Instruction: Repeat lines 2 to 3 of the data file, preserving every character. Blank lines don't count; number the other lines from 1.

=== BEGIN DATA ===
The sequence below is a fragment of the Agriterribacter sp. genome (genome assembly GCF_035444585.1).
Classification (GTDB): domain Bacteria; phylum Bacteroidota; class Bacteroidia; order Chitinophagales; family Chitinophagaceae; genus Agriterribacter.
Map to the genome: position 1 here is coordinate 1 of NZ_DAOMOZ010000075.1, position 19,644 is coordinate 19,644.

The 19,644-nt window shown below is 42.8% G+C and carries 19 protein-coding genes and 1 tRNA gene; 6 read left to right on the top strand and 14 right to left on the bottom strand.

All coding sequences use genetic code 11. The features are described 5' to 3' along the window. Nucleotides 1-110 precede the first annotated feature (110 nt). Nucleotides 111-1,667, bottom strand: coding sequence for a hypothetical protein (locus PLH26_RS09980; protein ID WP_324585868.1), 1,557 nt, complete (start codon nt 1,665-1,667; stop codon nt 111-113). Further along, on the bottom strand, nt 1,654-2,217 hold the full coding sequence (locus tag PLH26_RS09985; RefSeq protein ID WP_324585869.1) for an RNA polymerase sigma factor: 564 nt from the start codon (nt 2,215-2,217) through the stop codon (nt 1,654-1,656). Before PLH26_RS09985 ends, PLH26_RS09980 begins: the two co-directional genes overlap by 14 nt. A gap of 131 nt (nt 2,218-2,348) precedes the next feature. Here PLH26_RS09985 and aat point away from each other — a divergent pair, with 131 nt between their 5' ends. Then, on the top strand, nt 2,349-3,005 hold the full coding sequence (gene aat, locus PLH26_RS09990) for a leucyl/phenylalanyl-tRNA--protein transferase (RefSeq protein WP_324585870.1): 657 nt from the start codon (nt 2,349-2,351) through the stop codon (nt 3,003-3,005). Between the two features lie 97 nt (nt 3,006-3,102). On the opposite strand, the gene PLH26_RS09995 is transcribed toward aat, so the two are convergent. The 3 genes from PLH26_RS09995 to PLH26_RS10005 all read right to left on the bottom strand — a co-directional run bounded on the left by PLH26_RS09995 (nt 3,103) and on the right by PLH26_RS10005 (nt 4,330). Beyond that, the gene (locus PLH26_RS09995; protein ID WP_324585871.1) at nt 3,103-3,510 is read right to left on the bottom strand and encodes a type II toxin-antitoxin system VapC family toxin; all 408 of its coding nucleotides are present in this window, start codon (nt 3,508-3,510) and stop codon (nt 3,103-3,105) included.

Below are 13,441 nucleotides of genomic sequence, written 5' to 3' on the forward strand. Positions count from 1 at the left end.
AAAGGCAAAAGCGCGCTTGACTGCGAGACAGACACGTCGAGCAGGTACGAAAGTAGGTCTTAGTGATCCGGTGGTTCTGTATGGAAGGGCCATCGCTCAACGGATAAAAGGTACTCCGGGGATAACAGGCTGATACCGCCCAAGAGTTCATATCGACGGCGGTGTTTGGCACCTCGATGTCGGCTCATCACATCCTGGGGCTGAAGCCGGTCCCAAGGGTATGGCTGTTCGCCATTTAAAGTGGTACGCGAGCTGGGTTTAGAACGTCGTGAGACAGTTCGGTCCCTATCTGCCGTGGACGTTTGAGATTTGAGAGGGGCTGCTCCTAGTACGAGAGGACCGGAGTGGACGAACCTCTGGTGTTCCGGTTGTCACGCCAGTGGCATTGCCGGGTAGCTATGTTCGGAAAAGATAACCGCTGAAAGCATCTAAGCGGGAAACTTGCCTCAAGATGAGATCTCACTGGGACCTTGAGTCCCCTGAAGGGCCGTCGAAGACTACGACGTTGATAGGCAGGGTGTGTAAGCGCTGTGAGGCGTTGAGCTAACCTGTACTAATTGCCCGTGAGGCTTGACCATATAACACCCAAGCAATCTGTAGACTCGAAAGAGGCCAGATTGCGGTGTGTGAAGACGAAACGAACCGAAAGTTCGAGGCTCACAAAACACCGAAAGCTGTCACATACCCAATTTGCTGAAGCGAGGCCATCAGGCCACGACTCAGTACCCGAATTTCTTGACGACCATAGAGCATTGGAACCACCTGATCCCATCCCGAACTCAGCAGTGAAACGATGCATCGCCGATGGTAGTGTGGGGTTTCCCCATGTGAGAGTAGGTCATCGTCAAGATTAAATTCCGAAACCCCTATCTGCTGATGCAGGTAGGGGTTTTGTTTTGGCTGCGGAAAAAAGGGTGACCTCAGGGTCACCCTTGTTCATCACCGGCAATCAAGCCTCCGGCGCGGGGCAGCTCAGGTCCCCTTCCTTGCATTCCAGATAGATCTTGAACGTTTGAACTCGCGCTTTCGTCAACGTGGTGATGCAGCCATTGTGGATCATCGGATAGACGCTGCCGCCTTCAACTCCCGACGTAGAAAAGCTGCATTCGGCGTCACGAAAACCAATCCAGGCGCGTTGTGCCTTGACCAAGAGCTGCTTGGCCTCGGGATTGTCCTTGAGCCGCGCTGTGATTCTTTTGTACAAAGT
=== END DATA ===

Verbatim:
Classification (GTDB): domain Bacteria; phylum Bacteroidota; class Bacteroidia; order Chitinophagales; family Chitinophagaceae; genus Agriterribacter.
Map to the genome: position 1 here is coordinate 1 of NZ_DAOMOZ010000075.1, position 19,644 is coordinate 19,644.